Sisyphe wrote:Ego, do you know anything about the intelligibility of Samoan with other Polynesian languages?
Samoan has 58% shared lexical similarity with NZ Maori.
63% with Tongan.
66% with CI Maori.
inei = here
Nei in Eastern Polynesian languages.
inā, 'ole = there
Na/nā in most Eastern Polynesian languages, ena in Rapa Nui.
tafatafa = near
taha in most Eastern Polynesian languages, means 'side'.
i le vā o le.. ma le.. = between.. and..
Intelligible, though usually expressed as 'waenga/rotopu' in most Eastern Polynesian languages. The above sentence actually means 'with in the area of....and the...
maua = take (T. ma'u)
Mau/mou in all Eastern Polynesian languages. The passive suffix is ria (mauria).
'ave = take
Kawe/kave in most Eastern Polynesian languages. Rave in Tahitian, lawe in Hawaiian. In Cook Islands Maori both forms exist (kave, rave).
'aiseā? = why?
No obvious cognate form...
'o le ā le mea? = why?
Intelligible, though what is aha in Eastern Polynesian languages. Ko te aha te mea...in NZ Maori (though this is not the usual way...but its still possible to construct).
'auā = because
leaga = because
'ona = because
'ona 'o = because of
pe 'ā = 'ā (beginning of a sentence) = if, when (conj.) in the future
None of those have cognates as far as I can see, although Samoan pe is probably related to NZ Maori pea, CI Maori pa'a, Hawaiian paha and Rapa Nui peaha all meaning 'perhaps'. PPN *pe-afa.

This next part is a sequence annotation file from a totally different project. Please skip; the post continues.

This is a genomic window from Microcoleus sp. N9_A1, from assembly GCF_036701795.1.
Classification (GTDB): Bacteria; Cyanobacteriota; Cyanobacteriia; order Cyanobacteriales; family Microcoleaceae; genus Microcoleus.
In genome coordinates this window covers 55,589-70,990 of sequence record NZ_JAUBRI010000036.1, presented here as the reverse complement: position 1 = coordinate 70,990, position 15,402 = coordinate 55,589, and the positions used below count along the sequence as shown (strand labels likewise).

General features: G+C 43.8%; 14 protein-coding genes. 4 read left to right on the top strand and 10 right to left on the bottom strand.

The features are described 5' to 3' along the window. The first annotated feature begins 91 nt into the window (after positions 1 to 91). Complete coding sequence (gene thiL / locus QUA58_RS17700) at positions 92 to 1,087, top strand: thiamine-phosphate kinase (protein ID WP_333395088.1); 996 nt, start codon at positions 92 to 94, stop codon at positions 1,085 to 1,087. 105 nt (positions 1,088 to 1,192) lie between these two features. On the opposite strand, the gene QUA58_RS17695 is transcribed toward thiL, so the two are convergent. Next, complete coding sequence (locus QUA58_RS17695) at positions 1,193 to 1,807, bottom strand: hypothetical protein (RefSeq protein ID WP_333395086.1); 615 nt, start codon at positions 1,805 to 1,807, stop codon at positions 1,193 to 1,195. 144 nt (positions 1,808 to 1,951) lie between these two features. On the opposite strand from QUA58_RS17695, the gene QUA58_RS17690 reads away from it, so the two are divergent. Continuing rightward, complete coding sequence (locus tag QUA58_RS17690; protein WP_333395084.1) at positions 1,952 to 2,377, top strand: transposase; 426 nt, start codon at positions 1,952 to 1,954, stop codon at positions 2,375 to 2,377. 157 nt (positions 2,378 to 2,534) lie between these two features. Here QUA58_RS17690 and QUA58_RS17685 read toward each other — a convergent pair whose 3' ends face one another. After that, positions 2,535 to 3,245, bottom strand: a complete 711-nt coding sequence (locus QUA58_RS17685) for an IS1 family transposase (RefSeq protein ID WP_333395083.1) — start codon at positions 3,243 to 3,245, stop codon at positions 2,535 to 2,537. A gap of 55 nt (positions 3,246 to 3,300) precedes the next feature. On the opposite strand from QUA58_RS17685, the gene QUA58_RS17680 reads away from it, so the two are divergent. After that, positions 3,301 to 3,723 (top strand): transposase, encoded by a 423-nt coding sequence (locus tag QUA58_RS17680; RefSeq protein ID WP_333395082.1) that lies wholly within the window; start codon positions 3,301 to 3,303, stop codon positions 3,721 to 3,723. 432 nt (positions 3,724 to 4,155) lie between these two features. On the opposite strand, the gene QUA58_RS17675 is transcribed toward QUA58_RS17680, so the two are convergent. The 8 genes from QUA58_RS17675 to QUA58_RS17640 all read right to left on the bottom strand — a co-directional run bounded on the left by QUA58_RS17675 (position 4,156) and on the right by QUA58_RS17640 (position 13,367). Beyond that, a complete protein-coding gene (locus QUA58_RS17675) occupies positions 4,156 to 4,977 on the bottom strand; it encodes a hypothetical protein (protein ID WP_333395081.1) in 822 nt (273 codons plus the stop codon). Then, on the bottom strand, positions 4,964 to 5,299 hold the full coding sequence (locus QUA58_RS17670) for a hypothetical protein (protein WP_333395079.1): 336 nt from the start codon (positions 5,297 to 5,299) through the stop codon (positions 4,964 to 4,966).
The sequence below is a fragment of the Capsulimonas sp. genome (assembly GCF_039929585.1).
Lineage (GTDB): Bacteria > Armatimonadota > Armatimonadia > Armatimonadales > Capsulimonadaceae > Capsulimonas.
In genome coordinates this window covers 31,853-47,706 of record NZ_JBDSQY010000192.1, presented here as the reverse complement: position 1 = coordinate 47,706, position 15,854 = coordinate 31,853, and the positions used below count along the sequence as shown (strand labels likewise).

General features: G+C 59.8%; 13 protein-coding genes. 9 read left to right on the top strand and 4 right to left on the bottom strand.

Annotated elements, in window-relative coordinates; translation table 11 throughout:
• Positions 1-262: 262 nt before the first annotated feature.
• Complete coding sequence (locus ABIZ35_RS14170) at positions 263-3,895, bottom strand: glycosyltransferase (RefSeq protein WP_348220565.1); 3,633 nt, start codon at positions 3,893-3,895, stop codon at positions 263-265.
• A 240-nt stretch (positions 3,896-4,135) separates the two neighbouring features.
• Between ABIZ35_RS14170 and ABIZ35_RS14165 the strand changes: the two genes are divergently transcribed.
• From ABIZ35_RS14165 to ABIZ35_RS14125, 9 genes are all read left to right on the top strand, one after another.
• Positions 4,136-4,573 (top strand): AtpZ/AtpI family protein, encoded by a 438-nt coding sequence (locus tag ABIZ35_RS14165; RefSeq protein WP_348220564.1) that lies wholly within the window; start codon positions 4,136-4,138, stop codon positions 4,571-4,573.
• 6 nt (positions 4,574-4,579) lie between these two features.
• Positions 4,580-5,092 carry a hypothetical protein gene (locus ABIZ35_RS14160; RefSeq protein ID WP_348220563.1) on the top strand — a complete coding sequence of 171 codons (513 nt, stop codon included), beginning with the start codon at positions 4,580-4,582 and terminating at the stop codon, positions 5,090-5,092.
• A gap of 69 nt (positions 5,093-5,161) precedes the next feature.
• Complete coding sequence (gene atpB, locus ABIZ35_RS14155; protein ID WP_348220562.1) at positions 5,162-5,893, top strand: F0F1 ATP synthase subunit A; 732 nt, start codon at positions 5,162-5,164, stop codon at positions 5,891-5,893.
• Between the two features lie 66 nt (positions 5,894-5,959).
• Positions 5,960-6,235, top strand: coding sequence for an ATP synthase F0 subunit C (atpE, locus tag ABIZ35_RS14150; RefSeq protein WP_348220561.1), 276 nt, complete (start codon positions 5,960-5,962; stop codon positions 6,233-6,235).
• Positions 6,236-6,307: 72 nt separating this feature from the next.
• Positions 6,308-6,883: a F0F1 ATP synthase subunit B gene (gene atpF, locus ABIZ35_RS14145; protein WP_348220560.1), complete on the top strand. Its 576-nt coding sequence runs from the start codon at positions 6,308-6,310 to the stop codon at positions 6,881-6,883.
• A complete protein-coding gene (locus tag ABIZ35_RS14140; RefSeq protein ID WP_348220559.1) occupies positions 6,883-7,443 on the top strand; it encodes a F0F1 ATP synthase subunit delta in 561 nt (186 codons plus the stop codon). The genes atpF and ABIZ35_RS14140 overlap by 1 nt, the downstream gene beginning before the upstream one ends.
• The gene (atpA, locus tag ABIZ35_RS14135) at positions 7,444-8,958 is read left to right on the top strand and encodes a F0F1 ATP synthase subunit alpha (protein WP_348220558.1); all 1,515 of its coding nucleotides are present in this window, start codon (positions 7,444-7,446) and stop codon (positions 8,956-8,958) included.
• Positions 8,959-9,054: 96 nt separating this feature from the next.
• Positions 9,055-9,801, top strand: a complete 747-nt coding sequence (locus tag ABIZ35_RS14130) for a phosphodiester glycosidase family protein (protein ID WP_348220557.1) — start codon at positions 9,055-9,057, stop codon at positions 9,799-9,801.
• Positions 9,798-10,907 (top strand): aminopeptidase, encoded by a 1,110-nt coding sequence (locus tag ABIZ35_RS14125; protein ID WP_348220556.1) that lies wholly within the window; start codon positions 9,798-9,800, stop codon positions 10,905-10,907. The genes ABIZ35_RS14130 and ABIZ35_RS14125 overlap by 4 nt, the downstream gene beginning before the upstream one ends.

ina ua = when (conj.) in the past
Cognate to NZ Maori ina (when, used for past and future).
pe 'ana = 'ana (at the beg.) = if (past)
pe 'āfai = if (fut.)
'ae = but
'a'o +verb = while
ina ua uma = after (past)
pe 'ā uma = after (fut.)
'a'o lei = 'ae le'i = before
No cognates in Eastern Polynesian.
Hele au i ka moana = I go to the sea
Ua ola no i ka pane a ke aloha = There is life in a kind reply.
Those are two different uses of i.
The second use marks the stative agent, in this case, ka pane a ke aloha is the stative agent. We know its the stative agent because the verb, ola, is a stative verb. If we put in a patient it would be -
Ua ola no au i ka pane a ke aloha.
By a kind response I am made well.
Of course, our Hawaiian language expert, Mamo, can probably deal more with this.
I have friends who can speak Samoan and my first cousin can speak Niuean. I'll ask some of my friends if they want to join. As for my first cousin, I'm not too sure.
They are not so good, they don't even use accents and macrons, but they explain some things.. at least I got some info about the tense markers.. it says for example that "na" and "sa" are both past tense markers with little or no difference in meaning.
The reason why they don't...is because they already know how to read the language. Lazy, perhaps? While I do advocate for the consistent usage of macrons and marking of the glottal stop it is understandable why they choose not to use such markings. The reason why the markings are used in Hawaiian and New Zealand Maori is to help learners. In New Zealand Maori it has become the defacto way of spelling things sicne that is what is used by government agencies and the media.
Samoan, unlike Eastern Polynesian languages, has two word orders - SVO and VSO.
Se in Samoan as far as I can tell is used in the same way as he is in Hawaiian, Maori and Rapa Nui as a clause marker.
It would seem that it indicates the existance of something but it is not explicitly defined. It is similar to English 'a/an'. Polynesian determiners aren't used in the same way as the English ones are.
When I say te in Maori (the) I am talking about an explicitly defined object/group of objects. But when I use he I am talking about an object/group of objects that are not defined explicitly.
And...I will go to my cousins bebo page and copy the introduction he has in Niuean...